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Focus on cancer as WHO updates essential medicines list

In Summary

The five cancer therapies WHO added to the list are regarded as the best in terms of survival rates to treat melanoma, lung, blood and prostate cancers

WHO director General Tedros Adhanom at a press conference outside Afya House
WHO director General Tedros Adhanom at a press conference outside Afya House
Image: FILE

The Word Health Organisation has added important cancer fighting drugs to the new WHO Essential Medicines List and List of Essential Diagnostics.

The updated list was published on Tuesday.

These are critical health products that every country must prioritise and ensure they are widely available and affordable throughout the health systems.

The five cancer therapies WHO added to the list are regarded as the best in terms of survival rates to treat melanoma, lung, blood and prostate cancers.

They include two recently developed immunotherapies namely nivolumab and pembrolizumab.

The two according to the global health agency have delivered up to 50 per cent survival rates for advanced melanoma, a skin cancer that, until recently, was incurable.

Immunotherapy, also known as biologic therapy, is a type of cancer treatment that boosts the body's natural defenses to fight cancer.

The latest update adds 28 products for adults and 23 for children, and specifies new uses for 26 already-listed products, based on value for money, evidence and health impact.

“The inclusion in this list of some of the newest and most advanced cancer drugs is a strong statement that everyone deserves access to these life-saving medicines, not just those who can afford them,” WHO Director General Dr Tedros Adhanom Ghebreyesus said.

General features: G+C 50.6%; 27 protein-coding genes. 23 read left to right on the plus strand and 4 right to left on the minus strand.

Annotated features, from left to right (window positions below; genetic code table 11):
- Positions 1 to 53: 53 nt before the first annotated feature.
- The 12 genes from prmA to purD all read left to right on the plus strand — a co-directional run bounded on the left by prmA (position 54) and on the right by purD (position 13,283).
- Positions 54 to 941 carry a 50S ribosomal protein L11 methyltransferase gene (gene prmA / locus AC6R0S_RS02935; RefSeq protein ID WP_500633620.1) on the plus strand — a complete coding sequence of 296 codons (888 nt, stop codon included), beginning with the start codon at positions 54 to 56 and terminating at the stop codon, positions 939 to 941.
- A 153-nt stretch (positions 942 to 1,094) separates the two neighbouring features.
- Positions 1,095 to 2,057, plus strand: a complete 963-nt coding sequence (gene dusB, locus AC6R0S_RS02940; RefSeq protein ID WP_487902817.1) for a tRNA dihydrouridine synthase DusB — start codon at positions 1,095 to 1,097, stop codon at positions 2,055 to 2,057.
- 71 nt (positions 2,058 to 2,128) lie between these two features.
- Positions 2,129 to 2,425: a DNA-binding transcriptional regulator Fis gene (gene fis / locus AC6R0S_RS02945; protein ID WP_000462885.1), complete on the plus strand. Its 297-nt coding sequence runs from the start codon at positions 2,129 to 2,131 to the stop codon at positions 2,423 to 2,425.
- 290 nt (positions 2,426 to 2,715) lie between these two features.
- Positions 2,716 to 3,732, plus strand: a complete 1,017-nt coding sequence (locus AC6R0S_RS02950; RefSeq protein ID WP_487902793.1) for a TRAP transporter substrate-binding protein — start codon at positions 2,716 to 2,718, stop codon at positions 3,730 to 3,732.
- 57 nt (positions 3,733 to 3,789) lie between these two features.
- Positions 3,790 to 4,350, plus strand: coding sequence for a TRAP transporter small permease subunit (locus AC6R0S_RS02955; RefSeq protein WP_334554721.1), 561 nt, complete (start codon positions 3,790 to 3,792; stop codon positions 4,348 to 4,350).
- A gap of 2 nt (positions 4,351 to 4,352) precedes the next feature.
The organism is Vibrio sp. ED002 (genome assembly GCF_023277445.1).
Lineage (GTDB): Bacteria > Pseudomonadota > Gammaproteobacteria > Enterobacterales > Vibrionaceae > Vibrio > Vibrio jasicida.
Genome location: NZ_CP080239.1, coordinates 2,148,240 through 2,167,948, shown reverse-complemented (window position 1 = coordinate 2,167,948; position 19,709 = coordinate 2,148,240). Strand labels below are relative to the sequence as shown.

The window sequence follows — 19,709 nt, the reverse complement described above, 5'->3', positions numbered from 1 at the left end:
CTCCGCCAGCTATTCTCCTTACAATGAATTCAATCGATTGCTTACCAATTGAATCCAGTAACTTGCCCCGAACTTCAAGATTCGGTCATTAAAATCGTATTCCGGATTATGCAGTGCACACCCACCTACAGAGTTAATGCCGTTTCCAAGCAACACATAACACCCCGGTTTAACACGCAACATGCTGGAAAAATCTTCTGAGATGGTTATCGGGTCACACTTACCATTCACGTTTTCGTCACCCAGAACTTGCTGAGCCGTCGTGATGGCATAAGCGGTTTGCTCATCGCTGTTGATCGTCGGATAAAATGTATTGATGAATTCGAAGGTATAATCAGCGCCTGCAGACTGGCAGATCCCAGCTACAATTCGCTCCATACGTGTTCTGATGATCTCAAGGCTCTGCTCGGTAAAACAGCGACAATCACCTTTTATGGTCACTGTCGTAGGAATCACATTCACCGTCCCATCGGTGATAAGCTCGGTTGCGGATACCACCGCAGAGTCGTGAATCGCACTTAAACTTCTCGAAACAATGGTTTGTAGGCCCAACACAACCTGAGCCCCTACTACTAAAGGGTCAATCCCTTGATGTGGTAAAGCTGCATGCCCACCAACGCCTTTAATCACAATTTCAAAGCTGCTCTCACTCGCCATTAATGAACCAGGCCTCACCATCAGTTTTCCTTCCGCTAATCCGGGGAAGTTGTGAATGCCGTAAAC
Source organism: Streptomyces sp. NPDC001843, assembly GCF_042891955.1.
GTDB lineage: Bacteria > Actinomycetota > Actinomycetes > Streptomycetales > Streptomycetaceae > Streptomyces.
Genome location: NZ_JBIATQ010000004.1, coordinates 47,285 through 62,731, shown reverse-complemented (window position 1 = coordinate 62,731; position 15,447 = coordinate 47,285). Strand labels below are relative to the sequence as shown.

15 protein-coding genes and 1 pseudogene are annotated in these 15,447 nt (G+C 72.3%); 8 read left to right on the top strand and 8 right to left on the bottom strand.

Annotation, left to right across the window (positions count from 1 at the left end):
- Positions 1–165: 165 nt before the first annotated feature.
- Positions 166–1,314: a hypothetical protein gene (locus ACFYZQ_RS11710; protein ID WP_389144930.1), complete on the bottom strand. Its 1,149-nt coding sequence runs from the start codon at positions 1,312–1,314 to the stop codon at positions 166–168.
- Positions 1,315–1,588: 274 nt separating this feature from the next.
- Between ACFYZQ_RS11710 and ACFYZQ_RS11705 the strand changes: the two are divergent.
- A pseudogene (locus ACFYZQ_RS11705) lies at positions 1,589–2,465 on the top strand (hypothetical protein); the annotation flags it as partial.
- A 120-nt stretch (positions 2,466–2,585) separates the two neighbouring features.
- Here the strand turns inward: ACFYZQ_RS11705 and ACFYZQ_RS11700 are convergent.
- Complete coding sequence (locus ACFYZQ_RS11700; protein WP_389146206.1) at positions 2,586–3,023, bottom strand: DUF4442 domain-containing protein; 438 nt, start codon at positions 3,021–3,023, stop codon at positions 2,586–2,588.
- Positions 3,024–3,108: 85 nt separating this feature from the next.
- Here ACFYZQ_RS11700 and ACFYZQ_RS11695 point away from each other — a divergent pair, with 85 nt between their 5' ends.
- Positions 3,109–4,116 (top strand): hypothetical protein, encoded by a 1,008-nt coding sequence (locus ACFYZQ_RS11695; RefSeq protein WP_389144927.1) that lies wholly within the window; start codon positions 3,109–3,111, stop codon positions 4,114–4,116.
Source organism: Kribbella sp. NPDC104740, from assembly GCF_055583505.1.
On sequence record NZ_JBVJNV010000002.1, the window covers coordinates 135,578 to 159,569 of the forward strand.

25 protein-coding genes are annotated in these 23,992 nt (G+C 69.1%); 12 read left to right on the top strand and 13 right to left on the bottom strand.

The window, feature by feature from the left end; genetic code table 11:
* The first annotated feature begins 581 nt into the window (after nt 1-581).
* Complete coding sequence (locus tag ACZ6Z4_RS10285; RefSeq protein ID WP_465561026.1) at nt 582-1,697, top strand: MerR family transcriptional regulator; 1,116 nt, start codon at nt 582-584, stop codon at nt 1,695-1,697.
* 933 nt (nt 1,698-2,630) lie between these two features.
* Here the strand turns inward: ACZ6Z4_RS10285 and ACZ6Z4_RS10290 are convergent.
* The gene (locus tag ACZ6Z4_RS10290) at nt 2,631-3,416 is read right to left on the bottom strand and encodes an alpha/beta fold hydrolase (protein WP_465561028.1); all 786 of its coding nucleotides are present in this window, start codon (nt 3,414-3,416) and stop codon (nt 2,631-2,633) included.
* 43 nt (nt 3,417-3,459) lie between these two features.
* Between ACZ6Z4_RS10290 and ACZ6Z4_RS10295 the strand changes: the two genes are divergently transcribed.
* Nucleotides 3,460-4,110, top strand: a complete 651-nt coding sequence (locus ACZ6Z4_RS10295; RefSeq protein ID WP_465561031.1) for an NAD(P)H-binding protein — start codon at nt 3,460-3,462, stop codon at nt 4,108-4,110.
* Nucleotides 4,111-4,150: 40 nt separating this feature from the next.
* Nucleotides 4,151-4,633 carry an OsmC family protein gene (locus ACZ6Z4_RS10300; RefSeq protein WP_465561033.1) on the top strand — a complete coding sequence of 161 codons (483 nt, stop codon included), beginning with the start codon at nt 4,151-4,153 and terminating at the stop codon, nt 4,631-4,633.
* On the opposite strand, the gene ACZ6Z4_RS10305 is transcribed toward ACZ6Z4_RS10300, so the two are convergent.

According to WHO, while several new cancer treatments have been marketed in recent years, only a few deliver sufficient therapeutic benefits to be considered essential.

 
 

“Around the world, more than 150 countries use WHO’s Essential Medicines List to guide decisions about which medicines represent the best value for money, based on evidence and health impact,” Ghebreyesus added.

WHO has also added 12 tests to the Diagnostics List to detect a wide range of solid tumours such as colorectal, liver, cervical, prostate, breast and germ cell cancers, as well as leukemia and lymphomas.

To support appropriate cancer diagnosis, a new section covering anatomical pathology testing was added; this service must be made available in specialized laboratories.

The decision was arrived at due to the fact that early cancer diagnosis is critical.

“Seventy 70 per of cancer deaths occur in low- and middle-income countries largely because most patients are diagnosed too late,” WHO notes.

Other updates to the list include new oral anticoagulants to prevent stroke, as an alternative to warfarin treatment of deep vein thrombosis.

“These are particularly advantageous for low-income countries as, unlike warfarin, they do not require regular monitoring.”

To address the life threatening problem of excessive bleeding after childbirth, WHO has proposed the use of carbetocin rather than the currently used therapy, oxytocin.